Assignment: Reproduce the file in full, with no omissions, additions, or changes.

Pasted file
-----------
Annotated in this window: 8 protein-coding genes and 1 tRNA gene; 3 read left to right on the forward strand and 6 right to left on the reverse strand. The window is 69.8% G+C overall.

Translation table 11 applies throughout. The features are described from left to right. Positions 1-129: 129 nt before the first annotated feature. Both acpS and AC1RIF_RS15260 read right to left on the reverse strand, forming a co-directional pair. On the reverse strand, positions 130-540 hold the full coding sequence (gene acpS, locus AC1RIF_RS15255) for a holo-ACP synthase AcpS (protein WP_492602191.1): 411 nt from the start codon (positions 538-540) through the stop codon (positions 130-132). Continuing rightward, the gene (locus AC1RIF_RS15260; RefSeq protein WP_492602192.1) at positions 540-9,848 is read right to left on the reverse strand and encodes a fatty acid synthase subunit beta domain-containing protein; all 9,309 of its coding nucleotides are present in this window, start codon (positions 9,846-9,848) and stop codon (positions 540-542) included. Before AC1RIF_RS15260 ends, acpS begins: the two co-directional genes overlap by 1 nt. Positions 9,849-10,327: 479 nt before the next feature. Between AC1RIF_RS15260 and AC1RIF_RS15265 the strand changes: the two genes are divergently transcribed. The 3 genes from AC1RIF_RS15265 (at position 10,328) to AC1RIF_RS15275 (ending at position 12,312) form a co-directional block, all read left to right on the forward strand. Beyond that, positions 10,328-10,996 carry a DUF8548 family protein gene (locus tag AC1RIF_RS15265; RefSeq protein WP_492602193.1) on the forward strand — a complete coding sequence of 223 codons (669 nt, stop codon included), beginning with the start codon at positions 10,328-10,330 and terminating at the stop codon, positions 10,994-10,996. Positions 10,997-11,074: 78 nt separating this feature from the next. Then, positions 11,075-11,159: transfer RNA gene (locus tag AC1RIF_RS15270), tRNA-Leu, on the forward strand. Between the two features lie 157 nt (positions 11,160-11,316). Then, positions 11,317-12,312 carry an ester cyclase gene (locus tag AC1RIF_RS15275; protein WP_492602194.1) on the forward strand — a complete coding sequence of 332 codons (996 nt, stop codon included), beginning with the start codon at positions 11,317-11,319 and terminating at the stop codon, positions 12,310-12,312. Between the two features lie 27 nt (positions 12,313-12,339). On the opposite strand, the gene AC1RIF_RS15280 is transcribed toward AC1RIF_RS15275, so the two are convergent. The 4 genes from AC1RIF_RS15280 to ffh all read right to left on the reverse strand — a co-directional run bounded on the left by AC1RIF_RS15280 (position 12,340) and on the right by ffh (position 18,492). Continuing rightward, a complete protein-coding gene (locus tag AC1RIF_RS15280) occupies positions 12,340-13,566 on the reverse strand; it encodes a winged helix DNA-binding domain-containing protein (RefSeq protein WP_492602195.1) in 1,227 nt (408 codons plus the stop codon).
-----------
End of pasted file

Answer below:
Annotated in this window: 8 protein-coding genes and 1 tRNA gene; 3 read left to right on the forward strand and 6 right to left on the reverse strand. The window is 69.8% G+C overall.

Translation table 11 applies throughout. The features are described from left to right. Positions 1-129: 129 nt before the first annotated feature. Both acpS and AC1RIF_RS15260 read right to left on the reverse strand, forming a co-directional pair. On the reverse strand, positions 130-540 hold the full coding sequence (gene acpS, locus AC1RIF_RS15255) for a holo-ACP synthase AcpS (protein WP_492602191.1): 411 nt from the start codon (positions 538-540) through the stop codon (positions 130-132). Continuing rightward, the gene (locus AC1RIF_RS15260; RefSeq protein WP_492602192.1) at positions 540-9,848 is read right to left on the reverse strand and encodes a fatty acid synthase subunit beta domain-containing protein; all 9,309 of its coding nucleotides are present in this window, start codon (positions 9,846-9,848) and stop codon (positions 540-542) included. Before AC1RIF_RS15260 ends, acpS begins: the two co-directional genes overlap by 1 nt. Positions 9,849-10,327: 479 nt before the next feature. Between AC1RIF_RS15260 and AC1RIF_RS15265 the strand changes: the two genes are divergently transcribed. The 3 genes from AC1RIF_RS15265 (at position 10,328) to AC1RIF_RS15275 (ending at position 12,312) form a co-directional block, all read left to right on the forward strand. Beyond that, positions 10,328-10,996 carry a DUF8548 family protein gene (locus tag AC1RIF_RS15265; RefSeq protein WP_492602193.1) on the forward strand — a complete coding sequence of 223 codons (669 nt, stop codon included), beginning with the start codon at positions 10,328-10,330 and terminating at the stop codon, positions 10,994-10,996. Positions 10,997-11,074: 78 nt separating this feature from the next. Then, positions 11,075-11,159: transfer RNA gene (locus tag AC1RIF_RS15270), tRNA-Leu, on the forward strand. Between the two features lie 157 nt (positions 11,160-11,316). Then, positions 11,317-12,312 carry an ester cyclase gene (locus tag AC1RIF_RS15275; protein WP_492602194.1) on the forward strand — a complete coding sequence of 332 codons (996 nt, stop codon included), beginning with the start codon at positions 11,317-11,319 and terminating at the stop codon, positions 12,310-12,312. Between the two features lie 27 nt (positions 12,313-12,339). On the opposite strand, the gene AC1RIF_RS15280 is transcribed toward AC1RIF_RS15275, so the two are convergent. The 4 genes from AC1RIF_RS15280 to ffh all read right to left on the reverse strand — a co-directional run bounded on the left by AC1RIF_RS15280 (position 12,340) and on the right by ffh (position 18,492). Continuing rightward, a complete protein-coding gene (locus tag AC1RIF_RS15280) occupies positions 12,340-13,566 on the reverse strand; it encodes a winged helix DNA-binding domain-containing protein (RefSeq protein WP_492602195.1) in 1,227 nt (408 codons plus the stop codon).